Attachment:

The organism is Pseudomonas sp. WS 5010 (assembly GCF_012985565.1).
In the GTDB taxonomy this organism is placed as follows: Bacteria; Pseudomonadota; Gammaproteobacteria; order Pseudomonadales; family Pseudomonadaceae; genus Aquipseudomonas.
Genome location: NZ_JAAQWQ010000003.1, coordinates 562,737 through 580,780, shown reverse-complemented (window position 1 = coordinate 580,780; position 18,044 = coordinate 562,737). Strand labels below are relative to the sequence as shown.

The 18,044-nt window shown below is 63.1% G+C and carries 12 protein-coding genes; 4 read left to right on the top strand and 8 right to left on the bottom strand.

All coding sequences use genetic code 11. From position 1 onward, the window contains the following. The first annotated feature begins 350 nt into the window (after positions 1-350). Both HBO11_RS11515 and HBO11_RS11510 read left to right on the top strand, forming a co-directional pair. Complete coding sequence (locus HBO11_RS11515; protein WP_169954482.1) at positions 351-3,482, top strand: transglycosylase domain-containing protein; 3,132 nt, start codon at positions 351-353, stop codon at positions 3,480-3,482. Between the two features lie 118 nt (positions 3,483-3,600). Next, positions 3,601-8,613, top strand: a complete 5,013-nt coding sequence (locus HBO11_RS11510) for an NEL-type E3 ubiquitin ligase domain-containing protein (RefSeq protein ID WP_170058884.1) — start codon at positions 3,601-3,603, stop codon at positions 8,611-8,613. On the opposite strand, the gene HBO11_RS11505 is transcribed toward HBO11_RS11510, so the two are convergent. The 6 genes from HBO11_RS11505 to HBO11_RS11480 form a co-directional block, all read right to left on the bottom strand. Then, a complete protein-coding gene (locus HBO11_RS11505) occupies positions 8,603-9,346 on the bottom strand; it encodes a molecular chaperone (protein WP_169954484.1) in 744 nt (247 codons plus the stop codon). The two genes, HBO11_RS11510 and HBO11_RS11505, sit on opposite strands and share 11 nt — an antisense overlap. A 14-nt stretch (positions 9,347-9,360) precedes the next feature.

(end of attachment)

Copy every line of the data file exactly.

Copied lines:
The organism is Pseudomonas sp. WS 5010 (assembly GCF_012985565.1).
In the GTDB taxonomy this organism is placed as follows: Bacteria; Pseudomonadota; Gammaproteobacteria; order Pseudomonadales; family Pseudomonadaceae; genus Aquipseudomonas.
Genome location: NZ_JAAQWQ010000003.1, coordinates 562,737 through 580,780, shown reverse-complemented (window position 1 = coordinate 580,780; position 18,044 = coordinate 562,737). Strand labels below are relative to the sequence as shown.

The 18,044-nt window shown below is 63.1% G+C and carries 12 protein-coding genes; 4 read left to right on the top strand and 8 right to left on the bottom strand.

All coding sequences use genetic code 11. From position 1 onward, the window contains the following. The first annotated feature begins 350 nt into the window (after positions 1-350). Both HBO11_RS11515 and HBO11_RS11510 read left to right on the top strand, forming a co-directional pair. Complete coding sequence (locus HBO11_RS11515; protein WP_169954482.1) at positions 351-3,482, top strand: transglycosylase domain-containing protein; 3,132 nt, start codon at positions 351-353, stop codon at positions 3,480-3,482. Between the two features lie 118 nt (positions 3,483-3,600). Next, positions 3,601-8,613, top strand: a complete 5,013-nt coding sequence (locus HBO11_RS11510) for an NEL-type E3 ubiquitin ligase domain-containing protein (RefSeq protein ID WP_170058884.1) — start codon at positions 3,601-3,603, stop codon at positions 8,611-8,613. On the opposite strand, the gene HBO11_RS11505 is transcribed toward HBO11_RS11510, so the two are convergent. The 6 genes from HBO11_RS11505 to HBO11_RS11480 form a co-directional block, all read right to left on the bottom strand. Then, a complete protein-coding gene (locus HBO11_RS11505) occupies positions 8,603-9,346 on the bottom strand; it encodes a molecular chaperone (protein WP_169954484.1) in 744 nt (247 codons plus the stop codon). The two genes, HBO11_RS11510 and HBO11_RS11505, sit on opposite strands and share 11 nt — an antisense overlap. A 14-nt stretch (positions 9,347-9,360) precedes the next feature.